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[dinosaur] Bird pelvic morphology and locomotion + avian egg shapes




Ben Creisler
bcreisler@gmail.com


Some recent papers:


Matthew V. Anten-Houston, Marcello Ruta & D. Charles Deeming (2017)
Effects of phylogeny and locomotor style on the allometry of body mass and pelvic dimensions in birds.
Journal of Anatomy (advance online publication)
DOI: 10.1111/joa.12647
http://onlinelibrary.wiley.com/doi/10.1111/joa.12647/full  


The pelvic girdle provides physical support and attachment for the hind limb musculature. In birds there is variability in pelvic morphology across different orders and this has been used as evidence for various types of locomotion. However, the morphological variation of pelvic bones has yet to be studied systematically in birds. Therefore, we investigated basic allometric relationships among female body mass (as a size proxy) and various pelvic measurements in a phylogenetic context. We also examined in detail the inter-relationships among various pelvic measurements. Also considered were the effects of broader taxonomic relationships at the level of order, with further examination of the influence of style of terrestrial locomotion on the allometric relationships. Positive relationships were initially found among all pelvic linear measurements and female body mass (FBM). The relationships among measures of pelvic width and FBM were isometric, whereas those between pelvic length and FBM showed positive allometry. Also, FBM explained more of the variance in pelvic length than in width. Similarly, the angle of the pelvis had a significant negative relationship, but FBM only explained a very low proportion of the variation in pelvic angles. In general terms, ancova showed that the effect of FBM was smaller than the effect of locomotor style in this species set. Both the synsacrum and pelvic girdle play roles in weight support and therefore scale in proportion to body weight accordingly. All three parts of the pelvis (ilium, ischium and pubis) are attached around the acetabulum and also provide muscle attachment points, so it might be expected for them to scale in a similar manner. Increased angulation of the pelvis is linked to orders which employ their hind limbs in feeding, perching and running, although FBM also explains a very low proportion of the variation in pelvic angle. Muscle attachment and the confines on morphology presented by locomotion explain much of the variation exhibited by the relationships among pelvic measurements.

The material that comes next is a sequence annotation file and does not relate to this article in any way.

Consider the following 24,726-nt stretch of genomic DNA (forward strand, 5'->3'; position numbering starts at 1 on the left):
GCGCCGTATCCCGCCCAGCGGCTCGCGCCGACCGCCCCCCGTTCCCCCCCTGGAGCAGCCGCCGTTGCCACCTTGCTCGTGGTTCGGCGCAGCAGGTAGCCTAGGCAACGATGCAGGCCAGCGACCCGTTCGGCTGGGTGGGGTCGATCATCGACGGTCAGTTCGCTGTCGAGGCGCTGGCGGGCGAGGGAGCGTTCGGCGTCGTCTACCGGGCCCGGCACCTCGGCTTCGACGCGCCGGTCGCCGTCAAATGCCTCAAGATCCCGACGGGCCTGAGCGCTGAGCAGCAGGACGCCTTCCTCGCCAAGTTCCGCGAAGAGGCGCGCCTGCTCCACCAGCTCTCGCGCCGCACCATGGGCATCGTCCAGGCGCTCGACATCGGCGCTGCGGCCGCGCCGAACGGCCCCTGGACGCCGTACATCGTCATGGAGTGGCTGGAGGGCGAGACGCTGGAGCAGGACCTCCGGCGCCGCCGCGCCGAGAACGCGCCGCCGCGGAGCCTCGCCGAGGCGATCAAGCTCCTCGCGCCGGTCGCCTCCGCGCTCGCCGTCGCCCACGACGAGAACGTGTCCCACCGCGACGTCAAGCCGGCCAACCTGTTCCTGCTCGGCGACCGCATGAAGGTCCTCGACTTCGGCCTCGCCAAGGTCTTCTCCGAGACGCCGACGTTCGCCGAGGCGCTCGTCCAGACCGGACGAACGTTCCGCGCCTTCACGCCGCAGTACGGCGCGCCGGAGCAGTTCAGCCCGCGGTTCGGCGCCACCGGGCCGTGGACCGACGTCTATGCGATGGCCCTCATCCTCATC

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Mary Caswell Stoddard, Ee Hou Yong, Derya Akkaynak, Catherine Sheard, Joseph A. Tobias & L. Mahadevan (2017) 
Avian egg shape: Form, function, and evolution. 
Science 356(6344): 1249-1254. 
doi: 10.1126/science.aaj1945
http://science.sciencemag.org/content/356/6344/1249


Avian egg shape is generally explained as an adaptation to life history, yet we currently lack a global synthesis of how egg-shape differences arise and evolve. Here, we apply morphometric, mechanistic, and macroevolutionary analyses to the egg shapes of 1400 bird species. We characterize egg-shape diversity in terms of two biologically relevant variables, asymmetry and ellipticity, allowing us to quantify the observed morphologies in a two-dimensional morphospace. We then propose a simple mechanical model that explains the observed egg-shape diversity based on geometric and material properties of the egg membrane. Finally, using phylogenetic models, we show that egg shape correlates with flight ability on broad taxonomic scales, suggesting that adaptations for flight may have been critical drivers of egg-shape variation in birds.